But this draft! This draft. (Fuck this draft.) The shapes of the scenes keep slipping through the fingers of my mind, and the actual words I end up with suddenly make the shape of what happens next taste impossibly foul. (I did say it was synæsthetic.) Whole scenes written down in this “done” draft are not what they will need to be, will have entirely different people doing and saying rather different things someplace else, or probably will, or should. I realized about halfway through I actually didn’t know why what was happening was happening, or rather I came to suspect that the verse I was singing was really the chorus, which knocked the whole foyer off-kilter. (Synæsthesia! Just run with it.) —Ordinarily, when I lose my footing like this, I dry up; I poke and poke; I run up daily counts in the dozens, the handfuls, the goose-eggs. I usually wipe out the scene in question and start again, fitting new words to the shape, or weighing the shape itself against the words. A few times I’ve gone right back to the start. But not this time; not this draft. The words never petered out, per se? I just kept stacking them, one actual, actually wrong word after another, and my outline’s lit up blinking red in my mind’s eye, every written scene notional post-its: adjust, cut, rejigger, rewrite from scratch, do something, please for the love of Christ. The last two scenes aren’t even scenes as such, just copious notes as to what ought to happen, if and when, the sort of thing I never do. Placeholders.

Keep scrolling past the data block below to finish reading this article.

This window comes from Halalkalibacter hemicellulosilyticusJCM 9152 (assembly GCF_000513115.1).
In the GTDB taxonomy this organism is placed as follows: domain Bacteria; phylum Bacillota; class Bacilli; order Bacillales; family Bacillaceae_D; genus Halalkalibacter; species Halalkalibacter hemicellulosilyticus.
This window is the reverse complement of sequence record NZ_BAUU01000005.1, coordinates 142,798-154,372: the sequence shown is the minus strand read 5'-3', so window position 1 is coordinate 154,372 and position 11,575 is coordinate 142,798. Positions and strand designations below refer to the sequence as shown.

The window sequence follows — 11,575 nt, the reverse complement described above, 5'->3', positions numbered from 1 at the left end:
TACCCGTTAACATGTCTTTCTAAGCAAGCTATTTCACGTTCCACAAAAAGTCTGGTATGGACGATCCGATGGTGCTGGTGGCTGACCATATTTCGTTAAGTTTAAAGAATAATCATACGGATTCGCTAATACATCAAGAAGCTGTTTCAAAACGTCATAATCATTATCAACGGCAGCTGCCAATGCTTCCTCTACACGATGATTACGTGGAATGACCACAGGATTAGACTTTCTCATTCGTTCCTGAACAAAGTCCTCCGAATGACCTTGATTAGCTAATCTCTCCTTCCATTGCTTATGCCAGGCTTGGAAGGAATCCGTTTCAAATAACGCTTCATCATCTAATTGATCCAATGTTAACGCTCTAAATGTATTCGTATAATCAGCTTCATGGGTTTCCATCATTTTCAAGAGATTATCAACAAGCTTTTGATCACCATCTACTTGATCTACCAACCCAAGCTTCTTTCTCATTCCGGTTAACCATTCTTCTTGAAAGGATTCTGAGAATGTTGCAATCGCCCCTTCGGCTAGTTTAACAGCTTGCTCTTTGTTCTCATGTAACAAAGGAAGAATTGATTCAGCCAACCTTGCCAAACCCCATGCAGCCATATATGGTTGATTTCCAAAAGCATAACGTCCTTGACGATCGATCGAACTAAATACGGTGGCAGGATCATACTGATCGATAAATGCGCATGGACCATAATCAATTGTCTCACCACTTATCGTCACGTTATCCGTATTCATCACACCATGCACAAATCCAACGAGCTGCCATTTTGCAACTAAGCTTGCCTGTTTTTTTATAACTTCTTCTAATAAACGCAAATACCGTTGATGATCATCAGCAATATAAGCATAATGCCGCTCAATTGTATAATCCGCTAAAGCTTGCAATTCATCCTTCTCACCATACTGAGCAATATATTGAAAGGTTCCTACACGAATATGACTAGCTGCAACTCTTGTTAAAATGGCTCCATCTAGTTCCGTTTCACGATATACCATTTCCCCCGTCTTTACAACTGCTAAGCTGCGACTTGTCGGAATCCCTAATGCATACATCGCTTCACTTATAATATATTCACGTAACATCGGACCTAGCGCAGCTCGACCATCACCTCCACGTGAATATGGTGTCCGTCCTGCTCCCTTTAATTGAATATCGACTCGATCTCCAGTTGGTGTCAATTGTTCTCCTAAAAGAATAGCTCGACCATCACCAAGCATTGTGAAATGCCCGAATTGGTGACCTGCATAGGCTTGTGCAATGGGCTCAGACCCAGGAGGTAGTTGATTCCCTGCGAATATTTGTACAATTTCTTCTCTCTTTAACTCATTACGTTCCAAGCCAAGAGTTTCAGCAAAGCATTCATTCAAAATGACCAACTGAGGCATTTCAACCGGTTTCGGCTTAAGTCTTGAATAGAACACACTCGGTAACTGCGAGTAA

So. But still. Done. Or “done.” Or maybe the issue isn’t that word; maybe the issue is that when I say a “draft” of no. 30, I don’t mean the same thing I meant when I spoke of a “draft” of nos. 29, or 28, or 27…